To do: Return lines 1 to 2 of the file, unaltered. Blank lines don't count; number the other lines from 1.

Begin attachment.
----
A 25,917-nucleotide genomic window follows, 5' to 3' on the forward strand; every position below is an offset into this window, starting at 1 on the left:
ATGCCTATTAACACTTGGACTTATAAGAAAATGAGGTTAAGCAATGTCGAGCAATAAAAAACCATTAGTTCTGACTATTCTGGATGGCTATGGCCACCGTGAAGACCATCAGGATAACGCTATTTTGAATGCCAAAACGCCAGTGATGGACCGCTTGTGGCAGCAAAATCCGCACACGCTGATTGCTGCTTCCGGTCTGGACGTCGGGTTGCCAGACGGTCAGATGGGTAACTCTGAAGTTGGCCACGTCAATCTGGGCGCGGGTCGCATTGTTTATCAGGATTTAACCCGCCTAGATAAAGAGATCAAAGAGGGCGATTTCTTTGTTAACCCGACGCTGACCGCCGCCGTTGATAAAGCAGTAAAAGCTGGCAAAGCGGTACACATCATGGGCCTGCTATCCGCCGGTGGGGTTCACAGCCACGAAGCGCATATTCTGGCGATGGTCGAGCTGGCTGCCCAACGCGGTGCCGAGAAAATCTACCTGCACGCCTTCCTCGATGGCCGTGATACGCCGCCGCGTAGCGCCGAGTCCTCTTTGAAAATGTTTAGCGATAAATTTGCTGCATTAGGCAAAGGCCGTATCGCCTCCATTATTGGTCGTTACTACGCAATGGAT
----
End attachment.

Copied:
A 25,917-nucleotide genomic window follows, 5' to 3' on the forward strand; every position below is an offset into this window, starting at 1 on the left:
ATGCCTATTAACACTTGGACTTATAAGAAAATGAGGTTAAGCAATGTCGAGCAATAAAAAACCATTAGTTCTGACTATTCTGGATGGCTATGGCCACCGTGAAGACCATCAGGATAACGCTATTTTGAATGCCAAAACGCCAGTGATGGACCGCTTGTGGCAGCAAAATCCGCACACGCTGATTGCTGCTTCCGGTCTGGACGTCGGGTTGCCAGACGGTCAGATGGGTAACTCTGAAGTTGGCCACGTCAATCTGGGCGCGGGTCGCATTGTTTATCAGGATTTAACCCGCCTAGATAAAGAGATCAAAGAGGGCGATTTCTTTGTTAACCCGACGCTGACCGCCGCCGTTGATAAAGCAGTAAAAGCTGGCAAAGCGGTACACATCATGGGCCTGCTATCCGCCGGTGGGGTTCACAGCCACGAAGCGCATATTCTGGCGATGGTCGAGCTGGCTGCCCAACGCGGTGCCGAGAAAATCTACCTGCACGCCTTCCTCGATGGCCGTGATACGCCGCCGCGTAGCGCCGAGTCCTCTTTGAAAATGTTTAGCGATAAATTTGCTGCATTAGGCAAAGGCCGTATCGCCTCCATTATTGGTCGTTACTACGCAATGGAT